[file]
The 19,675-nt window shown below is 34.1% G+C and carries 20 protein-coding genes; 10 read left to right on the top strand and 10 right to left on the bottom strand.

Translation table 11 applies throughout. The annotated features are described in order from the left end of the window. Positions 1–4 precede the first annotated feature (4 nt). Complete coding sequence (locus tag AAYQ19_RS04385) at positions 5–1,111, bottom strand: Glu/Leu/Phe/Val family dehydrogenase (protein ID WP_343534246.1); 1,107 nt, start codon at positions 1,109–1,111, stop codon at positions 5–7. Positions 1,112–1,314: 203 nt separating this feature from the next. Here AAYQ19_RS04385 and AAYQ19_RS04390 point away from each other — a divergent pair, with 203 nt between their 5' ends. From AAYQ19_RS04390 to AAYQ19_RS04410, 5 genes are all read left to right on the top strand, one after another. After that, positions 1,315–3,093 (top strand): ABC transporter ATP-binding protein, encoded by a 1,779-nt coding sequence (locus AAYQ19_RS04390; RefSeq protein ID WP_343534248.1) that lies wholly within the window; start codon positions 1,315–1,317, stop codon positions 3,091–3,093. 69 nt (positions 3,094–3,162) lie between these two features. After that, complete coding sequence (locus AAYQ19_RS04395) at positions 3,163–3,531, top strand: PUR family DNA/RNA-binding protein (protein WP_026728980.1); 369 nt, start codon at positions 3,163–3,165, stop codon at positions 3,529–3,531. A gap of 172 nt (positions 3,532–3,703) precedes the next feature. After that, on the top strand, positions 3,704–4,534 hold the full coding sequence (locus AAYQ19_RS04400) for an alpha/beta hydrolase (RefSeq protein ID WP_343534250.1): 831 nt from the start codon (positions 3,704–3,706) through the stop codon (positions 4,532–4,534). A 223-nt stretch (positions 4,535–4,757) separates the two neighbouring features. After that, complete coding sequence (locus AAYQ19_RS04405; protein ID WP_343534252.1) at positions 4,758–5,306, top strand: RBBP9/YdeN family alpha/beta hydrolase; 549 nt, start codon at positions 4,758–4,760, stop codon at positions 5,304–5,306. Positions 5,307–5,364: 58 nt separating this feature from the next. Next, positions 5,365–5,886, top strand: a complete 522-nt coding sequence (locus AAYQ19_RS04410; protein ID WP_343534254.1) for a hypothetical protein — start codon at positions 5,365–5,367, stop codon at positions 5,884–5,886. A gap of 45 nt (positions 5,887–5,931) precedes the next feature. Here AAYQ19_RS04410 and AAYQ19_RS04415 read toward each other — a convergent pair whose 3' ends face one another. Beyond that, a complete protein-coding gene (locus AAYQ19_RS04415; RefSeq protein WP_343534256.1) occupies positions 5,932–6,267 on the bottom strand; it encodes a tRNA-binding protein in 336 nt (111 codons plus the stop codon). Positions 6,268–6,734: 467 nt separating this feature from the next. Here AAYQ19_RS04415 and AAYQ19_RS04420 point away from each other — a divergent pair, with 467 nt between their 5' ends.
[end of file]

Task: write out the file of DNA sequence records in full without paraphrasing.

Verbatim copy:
The 19,675-nt window shown below is 34.1% G+C and carries 20 protein-coding genes; 10 read left to right on the top strand and 10 right to left on the bottom strand.

Translation table 11 applies throughout. The annotated features are described in order from the left end of the window. Positions 1–4 precede the first annotated feature (4 nt). Complete coding sequence (locus tag AAYQ19_RS04385) at positions 5–1,111, bottom strand: Glu/Leu/Phe/Val family dehydrogenase (protein ID WP_343534246.1); 1,107 nt, start codon at positions 1,109–1,111, stop codon at positions 5–7. Positions 1,112–1,314: 203 nt separating this feature from the next. Here AAYQ19_RS04385 and AAYQ19_RS04390 point away from each other — a divergent pair, with 203 nt between their 5' ends. From AAYQ19_RS04390 to AAYQ19_RS04410, 5 genes are all read left to right on the top strand, one after another. After that, positions 1,315–3,093 (top strand): ABC transporter ATP-binding protein, encoded by a 1,779-nt coding sequence (locus AAYQ19_RS04390; RefSeq protein ID WP_343534248.1) that lies wholly within the window; start codon positions 1,315–1,317, stop codon positions 3,091–3,093. 69 nt (positions 3,094–3,162) lie between these two features. After that, complete coding sequence (locus AAYQ19_RS04395) at positions 3,163–3,531, top strand: PUR family DNA/RNA-binding protein (protein WP_026728980.1); 369 nt, start codon at positions 3,163–3,165, stop codon at positions 3,529–3,531. A gap of 172 nt (positions 3,532–3,703) precedes the next feature. After that, on the top strand, positions 3,704–4,534 hold the full coding sequence (locus AAYQ19_RS04400) for an alpha/beta hydrolase (RefSeq protein ID WP_343534250.1): 831 nt from the start codon (positions 3,704–3,706) through the stop codon (positions 4,532–4,534). A 223-nt stretch (positions 4,535–4,757) separates the two neighbouring features. After that, complete coding sequence (locus AAYQ19_RS04405; protein ID WP_343534252.1) at positions 4,758–5,306, top strand: RBBP9/YdeN family alpha/beta hydrolase; 549 nt, start codon at positions 4,758–4,760, stop codon at positions 5,304–5,306. Positions 5,307–5,364: 58 nt separating this feature from the next. Next, positions 5,365–5,886, top strand: a complete 522-nt coding sequence (locus AAYQ19_RS04410; protein ID WP_343534254.1) for a hypothetical protein — start codon at positions 5,365–5,367, stop codon at positions 5,884–5,886. A gap of 45 nt (positions 5,887–5,931) precedes the next feature. Here AAYQ19_RS04410 and AAYQ19_RS04415 read toward each other — a convergent pair whose 3' ends face one another. Beyond that, a complete protein-coding gene (locus AAYQ19_RS04415; RefSeq protein WP_343534256.1) occupies positions 5,932–6,267 on the bottom strand; it encodes a tRNA-binding protein in 336 nt (111 codons plus the stop codon). Positions 6,268–6,734: 467 nt separating this feature from the next. Here AAYQ19_RS04415 and AAYQ19_RS04420 point away from each other — a divergent pair, with 467 nt between their 5' ends.